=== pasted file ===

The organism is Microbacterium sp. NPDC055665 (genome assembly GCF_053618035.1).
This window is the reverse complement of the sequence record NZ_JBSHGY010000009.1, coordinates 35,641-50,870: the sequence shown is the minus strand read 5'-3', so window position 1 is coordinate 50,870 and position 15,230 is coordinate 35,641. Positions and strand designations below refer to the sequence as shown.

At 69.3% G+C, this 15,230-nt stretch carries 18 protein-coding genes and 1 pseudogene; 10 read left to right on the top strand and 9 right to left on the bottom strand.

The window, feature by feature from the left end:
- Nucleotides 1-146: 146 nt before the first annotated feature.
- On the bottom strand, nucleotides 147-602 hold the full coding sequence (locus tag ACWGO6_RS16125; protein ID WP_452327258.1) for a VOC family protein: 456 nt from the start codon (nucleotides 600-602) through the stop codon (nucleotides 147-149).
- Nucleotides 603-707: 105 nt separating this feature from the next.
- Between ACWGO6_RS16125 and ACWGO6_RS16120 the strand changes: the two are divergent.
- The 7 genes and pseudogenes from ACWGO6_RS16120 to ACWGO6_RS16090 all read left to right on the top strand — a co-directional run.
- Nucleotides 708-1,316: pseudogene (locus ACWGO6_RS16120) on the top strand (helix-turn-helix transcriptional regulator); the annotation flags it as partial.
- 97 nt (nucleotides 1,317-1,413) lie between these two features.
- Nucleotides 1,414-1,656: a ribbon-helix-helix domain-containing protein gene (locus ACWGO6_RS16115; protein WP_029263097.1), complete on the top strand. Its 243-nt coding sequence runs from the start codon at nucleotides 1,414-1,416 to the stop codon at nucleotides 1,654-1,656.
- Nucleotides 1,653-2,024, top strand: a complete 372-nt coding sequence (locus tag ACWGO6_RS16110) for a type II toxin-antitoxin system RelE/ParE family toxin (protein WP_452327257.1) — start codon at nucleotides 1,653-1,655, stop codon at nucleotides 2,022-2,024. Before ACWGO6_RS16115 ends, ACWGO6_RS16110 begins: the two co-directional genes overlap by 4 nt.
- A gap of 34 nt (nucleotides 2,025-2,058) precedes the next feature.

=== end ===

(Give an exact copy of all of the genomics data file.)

The organism is Microbacterium sp. NPDC055665 (genome assembly GCF_053618035.1).
This window is the reverse complement of the sequence record NZ_JBSHGY010000009.1, coordinates 35,641-50,870: the sequence shown is the minus strand read 5'-3', so window position 1 is coordinate 50,870 and position 15,230 is coordinate 35,641. Positions and strand designations below refer to the sequence as shown.

At 69.3% G+C, this 15,230-nt stretch carries 18 protein-coding genes and 1 pseudogene; 10 read left to right on the top strand and 9 right to left on the bottom strand.

The window, feature by feature from the left end:
- Nucleotides 1-146: 146 nt before the first annotated feature.
- On the bottom strand, nucleotides 147-602 hold the full coding sequence (locus tag ACWGO6_RS16125; protein ID WP_452327258.1) for a VOC family protein: 456 nt from the start codon (nucleotides 600-602) through the stop codon (nucleotides 147-149).
- Nucleotides 603-707: 105 nt separating this feature from the next.
- Between ACWGO6_RS16125 and ACWGO6_RS16120 the strand changes: the two are divergent.
- The 7 genes and pseudogenes from ACWGO6_RS16120 to ACWGO6_RS16090 all read left to right on the top strand — a co-directional run.
- Nucleotides 708-1,316: pseudogene (locus ACWGO6_RS16120) on the top strand (helix-turn-helix transcriptional regulator); the annotation flags it as partial.
- 97 nt (nucleotides 1,317-1,413) lie between these two features.
- Nucleotides 1,414-1,656: a ribbon-helix-helix domain-containing protein gene (locus ACWGO6_RS16115; protein WP_029263097.1), complete on the top strand. Its 243-nt coding sequence runs from the start codon at nucleotides 1,414-1,416 to the stop codon at nucleotides 1,654-1,656.
- Nucleotides 1,653-2,024, top strand: a complete 372-nt coding sequence (locus tag ACWGO6_RS16110) for a type II toxin-antitoxin system RelE/ParE family toxin (protein WP_452327257.1) — start codon at nucleotides 1,653-1,655, stop codon at nucleotides 2,022-2,024. Before ACWGO6_RS16115 ends, ACWGO6_RS16110 begins: the two co-directional genes overlap by 4 nt.
- A gap of 34 nt (nucleotides 2,025-2,058) precedes the next feature.